One of the simple and best examples of sound produced with vibrating objects is the guitar.; If we observe the guitar, some parallel strings will be there. Here the air is the medium. It helps to produce sound when we create vibration among the strings.;
Another well-known example is the tuning fork. It also explains how sound is produced with vibrating objects. The tuning fork is like the handle with the two tunes. Suppose we hit the tuning fork with the rubber hammer. In that case, it creates vibration among the two tines as the air molecules surrounded by the tuning fork get disturbed and undergo compression or expansion according to the tines’ reaction. If we hit Victor the rubber hammer multiple times, they keep on undergoing either compression or expansion, which results in the formation of multiple waves. These waves lead to the propagation of sound. The append soundwaves can be transmitted with the help of pressure waves available in the object itself. In this way, the sound can be produced by the vibrating objects as far as we can apply some force on the medium or object.
Characteristics Of A Sound Wave
We can describe a sound wave by its
- amplitude and
A sound wave in graphic form is shown in Fig. 5, which represents how density and pressure change when the sound wave moves in the medium. The density as well as the pressure of the medium at a given time varies with distance, above and below the average value of density and pressure. Fig. 5 and Fig. 5 represent the density and pressure variations, respectively, as a sound wave propagates in the medium.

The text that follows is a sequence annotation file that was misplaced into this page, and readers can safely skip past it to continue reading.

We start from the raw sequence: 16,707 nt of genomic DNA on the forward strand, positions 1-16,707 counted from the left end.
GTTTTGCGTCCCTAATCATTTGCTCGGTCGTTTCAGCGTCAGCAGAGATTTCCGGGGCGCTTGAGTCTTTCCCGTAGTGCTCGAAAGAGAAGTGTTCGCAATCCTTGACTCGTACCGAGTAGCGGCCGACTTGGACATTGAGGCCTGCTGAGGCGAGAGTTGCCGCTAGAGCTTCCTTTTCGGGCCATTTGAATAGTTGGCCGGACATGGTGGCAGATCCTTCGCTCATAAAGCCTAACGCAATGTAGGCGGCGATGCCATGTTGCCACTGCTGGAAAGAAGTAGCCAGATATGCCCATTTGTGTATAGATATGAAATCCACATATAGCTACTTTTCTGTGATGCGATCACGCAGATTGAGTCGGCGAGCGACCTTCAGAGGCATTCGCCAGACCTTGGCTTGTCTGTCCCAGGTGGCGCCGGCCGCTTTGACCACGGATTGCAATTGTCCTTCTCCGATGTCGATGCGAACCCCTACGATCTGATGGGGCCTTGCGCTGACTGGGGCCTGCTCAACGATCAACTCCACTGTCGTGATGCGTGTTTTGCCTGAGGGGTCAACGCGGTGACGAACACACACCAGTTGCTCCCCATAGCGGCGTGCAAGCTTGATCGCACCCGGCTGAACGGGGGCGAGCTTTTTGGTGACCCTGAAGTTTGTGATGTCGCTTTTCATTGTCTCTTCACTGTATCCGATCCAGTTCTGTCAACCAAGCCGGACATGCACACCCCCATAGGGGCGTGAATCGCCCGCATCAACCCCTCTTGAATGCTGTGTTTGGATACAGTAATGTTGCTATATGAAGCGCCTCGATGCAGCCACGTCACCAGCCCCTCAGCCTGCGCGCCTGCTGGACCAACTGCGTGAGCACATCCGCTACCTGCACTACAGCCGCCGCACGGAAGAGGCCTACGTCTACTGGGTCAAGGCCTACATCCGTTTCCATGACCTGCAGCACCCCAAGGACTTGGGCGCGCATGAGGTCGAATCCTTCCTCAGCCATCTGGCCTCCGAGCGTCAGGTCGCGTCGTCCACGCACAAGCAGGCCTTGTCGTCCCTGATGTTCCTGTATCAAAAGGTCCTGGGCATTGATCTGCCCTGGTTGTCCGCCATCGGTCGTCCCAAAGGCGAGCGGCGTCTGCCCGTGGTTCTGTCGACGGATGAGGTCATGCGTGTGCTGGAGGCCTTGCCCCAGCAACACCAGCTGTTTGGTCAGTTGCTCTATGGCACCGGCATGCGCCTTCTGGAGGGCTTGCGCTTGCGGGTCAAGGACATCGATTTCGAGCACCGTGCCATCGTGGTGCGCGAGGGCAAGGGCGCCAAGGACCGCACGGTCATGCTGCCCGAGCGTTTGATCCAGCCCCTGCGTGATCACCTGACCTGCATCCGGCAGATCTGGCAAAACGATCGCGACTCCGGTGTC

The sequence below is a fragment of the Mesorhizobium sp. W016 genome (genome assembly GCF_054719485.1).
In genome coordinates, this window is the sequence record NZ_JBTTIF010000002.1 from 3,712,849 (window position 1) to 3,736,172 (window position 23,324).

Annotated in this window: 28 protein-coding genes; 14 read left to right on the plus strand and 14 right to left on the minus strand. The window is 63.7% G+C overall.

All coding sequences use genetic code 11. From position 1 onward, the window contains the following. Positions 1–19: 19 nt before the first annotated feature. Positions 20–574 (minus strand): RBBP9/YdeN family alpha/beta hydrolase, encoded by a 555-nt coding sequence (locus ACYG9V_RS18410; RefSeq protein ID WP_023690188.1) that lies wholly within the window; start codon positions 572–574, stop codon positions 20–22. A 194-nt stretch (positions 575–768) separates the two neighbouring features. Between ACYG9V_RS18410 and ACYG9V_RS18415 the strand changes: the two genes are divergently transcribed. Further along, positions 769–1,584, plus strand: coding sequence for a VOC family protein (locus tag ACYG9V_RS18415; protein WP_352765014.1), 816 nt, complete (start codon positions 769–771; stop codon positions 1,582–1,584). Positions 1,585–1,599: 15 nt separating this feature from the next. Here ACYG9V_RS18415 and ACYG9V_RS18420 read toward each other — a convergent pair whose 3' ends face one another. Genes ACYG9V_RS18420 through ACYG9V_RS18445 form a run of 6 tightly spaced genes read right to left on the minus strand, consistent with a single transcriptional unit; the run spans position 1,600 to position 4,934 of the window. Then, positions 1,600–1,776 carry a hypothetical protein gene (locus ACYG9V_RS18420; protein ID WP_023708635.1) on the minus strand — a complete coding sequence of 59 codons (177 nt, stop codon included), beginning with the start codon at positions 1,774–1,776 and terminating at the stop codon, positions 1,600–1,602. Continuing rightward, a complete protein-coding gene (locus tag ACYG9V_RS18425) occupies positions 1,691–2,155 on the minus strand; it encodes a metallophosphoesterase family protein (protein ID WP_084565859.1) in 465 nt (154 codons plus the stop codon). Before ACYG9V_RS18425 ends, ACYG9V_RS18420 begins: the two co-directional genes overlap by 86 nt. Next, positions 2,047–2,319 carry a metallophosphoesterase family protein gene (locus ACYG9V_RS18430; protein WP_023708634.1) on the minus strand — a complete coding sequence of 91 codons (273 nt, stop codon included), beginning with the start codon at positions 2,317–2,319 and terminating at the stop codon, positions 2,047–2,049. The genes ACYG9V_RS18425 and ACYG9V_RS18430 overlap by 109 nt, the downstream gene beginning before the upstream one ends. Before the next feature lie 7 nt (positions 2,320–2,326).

Compressions are the regions where particles are crowded together and represented by the upper portion of the curve in Fig. 5. The peak represents the region of maximum compression. Thus, compressions are regions where density as well as pressure is high. Rarefactions are the regions of low pressure where particles are spread apart and are represented by the valley, that is, the lower portion of the curve in Fig. 5. A peak is called the crest and a valley is called the trough of a wave.
The distance between two consecutive compressions or two consecutive rarefactions is called the wavelength, as shown in Fig. 5, The wavelength is usually represented by . Its SI unit is metre .
How the brain interprets the frequency of an emitted sound is called its pitch. The faster the vibration of the source, the higher isthe frequency and the higher is the pitch, as shown in Fig. 6. Thus, a high pitch sound corresponds to more number of compressions and rarefactions passing a fixed point per unit time.